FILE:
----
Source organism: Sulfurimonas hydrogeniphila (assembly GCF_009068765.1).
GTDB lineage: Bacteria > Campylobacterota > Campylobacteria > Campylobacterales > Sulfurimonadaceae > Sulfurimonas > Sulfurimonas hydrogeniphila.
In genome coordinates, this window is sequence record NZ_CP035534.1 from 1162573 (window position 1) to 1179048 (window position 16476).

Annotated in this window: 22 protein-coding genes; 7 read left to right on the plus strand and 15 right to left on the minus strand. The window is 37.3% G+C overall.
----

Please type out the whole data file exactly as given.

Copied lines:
Source organism: Sulfurimonas hydrogeniphila (assembly GCF_009068765.1).
GTDB lineage: Bacteria > Campylobacterota > Campylobacteria > Campylobacterales > Sulfurimonadaceae > Sulfurimonas > Sulfurimonas hydrogeniphila.
In genome coordinates, this window is sequence record NZ_CP035534.1 from 1162573 (window position 1) to 1179048 (window position 16476).

Annotated in this window: 22 protein-coding genes; 7 read left to right on the plus strand and 15 right to left on the minus strand. The window is 37.3% G+C overall.